Boko Haram Kidnaps 40 Women in Adamawa State

Nigerian terror group Boko Haram is believed to have abducted 40 women in Adamawa State.

The mass kidnapping occurred during attacks carried out by the militants in the northern village of Wagga at the weekend, local reports said.

The attacks also killed dozens of people in the towns of Damboa and Sabon Gida and the Shaffa village in Borno State.

The abduction cast further doubts on the alleged ceasefire that the Nigerian government claimed it had reached with the terrorist group on Friday (17 October).

During talks, Boko Haram allegedly committed itself to releasing the 220 girls it kidnapped in Chibok, in Borno, last April.

Enoch Mark, whose daughter and niece are among the missing Chibok girls, confirmed the recent abduction in Wagga.

According to critics and anti-terrorism experts, the alleged ceasefire should not be confirmed as the terrorists’ leader, Abubakar Shekau, did not release any official statement regarding the truce.

“The leader is the only person they respect and listen to,” civil rights activist, Shehu Sani, who was involved in past negotiations with the terrorists, told Nigeria’s Premium Times. “Any statement that is not coming from the leader of the group cannot be said to be credible and will not be complied with by the group member.”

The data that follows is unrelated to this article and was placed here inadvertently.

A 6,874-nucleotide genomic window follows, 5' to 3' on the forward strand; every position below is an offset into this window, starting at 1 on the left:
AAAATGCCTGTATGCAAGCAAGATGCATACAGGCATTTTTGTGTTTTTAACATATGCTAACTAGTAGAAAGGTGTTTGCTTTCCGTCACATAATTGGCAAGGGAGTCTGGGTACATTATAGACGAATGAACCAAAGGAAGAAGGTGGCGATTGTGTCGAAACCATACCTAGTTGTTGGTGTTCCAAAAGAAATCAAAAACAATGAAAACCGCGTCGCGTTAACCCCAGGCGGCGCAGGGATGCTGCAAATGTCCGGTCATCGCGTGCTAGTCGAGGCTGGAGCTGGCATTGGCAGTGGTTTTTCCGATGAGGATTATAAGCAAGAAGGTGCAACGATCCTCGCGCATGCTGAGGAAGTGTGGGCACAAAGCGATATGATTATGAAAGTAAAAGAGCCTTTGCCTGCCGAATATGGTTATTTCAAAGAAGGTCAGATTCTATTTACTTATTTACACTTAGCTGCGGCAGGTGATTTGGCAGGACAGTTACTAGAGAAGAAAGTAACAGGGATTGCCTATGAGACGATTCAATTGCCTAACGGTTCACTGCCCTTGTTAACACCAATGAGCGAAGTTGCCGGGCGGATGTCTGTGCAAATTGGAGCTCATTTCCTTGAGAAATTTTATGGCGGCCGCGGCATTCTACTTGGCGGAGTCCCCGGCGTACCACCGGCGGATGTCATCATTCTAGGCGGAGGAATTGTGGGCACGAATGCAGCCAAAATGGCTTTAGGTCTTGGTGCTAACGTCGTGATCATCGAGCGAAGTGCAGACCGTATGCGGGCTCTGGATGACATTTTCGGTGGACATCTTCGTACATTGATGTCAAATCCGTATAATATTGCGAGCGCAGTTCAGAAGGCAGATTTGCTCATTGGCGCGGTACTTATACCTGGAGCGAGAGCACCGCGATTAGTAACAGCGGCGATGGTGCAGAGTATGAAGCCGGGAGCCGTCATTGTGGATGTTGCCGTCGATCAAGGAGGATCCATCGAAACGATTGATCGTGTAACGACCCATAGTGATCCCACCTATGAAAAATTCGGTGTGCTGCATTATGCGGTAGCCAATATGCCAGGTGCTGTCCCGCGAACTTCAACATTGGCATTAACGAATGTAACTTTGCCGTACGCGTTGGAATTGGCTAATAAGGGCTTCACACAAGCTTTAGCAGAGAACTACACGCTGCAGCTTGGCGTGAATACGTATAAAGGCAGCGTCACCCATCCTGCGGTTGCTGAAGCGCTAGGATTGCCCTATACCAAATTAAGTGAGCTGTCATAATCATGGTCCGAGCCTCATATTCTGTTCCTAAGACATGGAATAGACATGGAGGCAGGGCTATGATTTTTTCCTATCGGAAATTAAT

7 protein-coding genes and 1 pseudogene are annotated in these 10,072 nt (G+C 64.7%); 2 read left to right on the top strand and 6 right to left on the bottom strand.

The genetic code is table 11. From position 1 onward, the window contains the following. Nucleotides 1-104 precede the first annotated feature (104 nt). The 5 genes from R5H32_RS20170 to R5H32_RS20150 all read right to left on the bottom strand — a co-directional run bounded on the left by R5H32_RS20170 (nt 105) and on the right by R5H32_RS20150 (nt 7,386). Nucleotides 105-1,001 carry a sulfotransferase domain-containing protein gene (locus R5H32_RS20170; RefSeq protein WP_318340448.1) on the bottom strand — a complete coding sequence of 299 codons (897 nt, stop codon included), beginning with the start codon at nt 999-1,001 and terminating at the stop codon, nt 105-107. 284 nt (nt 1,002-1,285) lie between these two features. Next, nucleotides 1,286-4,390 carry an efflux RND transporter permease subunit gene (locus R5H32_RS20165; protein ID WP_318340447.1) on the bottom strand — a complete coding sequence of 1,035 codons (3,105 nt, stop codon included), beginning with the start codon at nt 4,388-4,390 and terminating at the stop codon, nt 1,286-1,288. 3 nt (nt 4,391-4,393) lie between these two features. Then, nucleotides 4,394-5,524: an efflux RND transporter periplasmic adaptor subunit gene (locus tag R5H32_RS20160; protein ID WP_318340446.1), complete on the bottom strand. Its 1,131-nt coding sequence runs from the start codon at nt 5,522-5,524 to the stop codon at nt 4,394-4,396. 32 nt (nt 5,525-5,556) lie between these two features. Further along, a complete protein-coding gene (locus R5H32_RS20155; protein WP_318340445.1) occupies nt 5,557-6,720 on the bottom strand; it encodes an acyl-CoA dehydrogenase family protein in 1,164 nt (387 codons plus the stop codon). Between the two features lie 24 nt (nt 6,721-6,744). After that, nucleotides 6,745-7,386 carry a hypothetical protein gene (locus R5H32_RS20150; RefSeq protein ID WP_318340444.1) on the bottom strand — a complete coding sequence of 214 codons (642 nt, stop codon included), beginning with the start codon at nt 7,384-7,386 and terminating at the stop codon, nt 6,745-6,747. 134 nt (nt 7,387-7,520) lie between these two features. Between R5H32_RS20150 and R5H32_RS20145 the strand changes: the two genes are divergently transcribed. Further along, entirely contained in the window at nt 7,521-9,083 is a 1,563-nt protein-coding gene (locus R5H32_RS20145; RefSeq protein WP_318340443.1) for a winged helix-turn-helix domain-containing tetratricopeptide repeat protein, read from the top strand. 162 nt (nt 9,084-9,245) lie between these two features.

Boko Haram, who fights against the westernisation of Nigeria and aims to impose their version of sharia law in the country, declared an Islamic caliphate in Gwoza, along the Cameroon border, in August 2014. The group has been raiding several cities in the north of the country in a bid to take control of more land.

Nigeria girls mass abduction by Boko Haram
A woman in a sit-in protest for the schoolgirls(Reuters)
Borno, Yobe, and Adamawa states, where the militants usually carry out their attacks, have been under a state of emergency since May 2013.

The Chibok mass kidnapping has caught the attention of the international media, prompting prominent politicians and celebrities to publicly condemn the abduction.

Hundreds of people have joined the Twitter campaign #BringBackourGirls to raise awareness of the issue, while countries, such as Britain, France, and the US, are helping Nigerian troops in the search.

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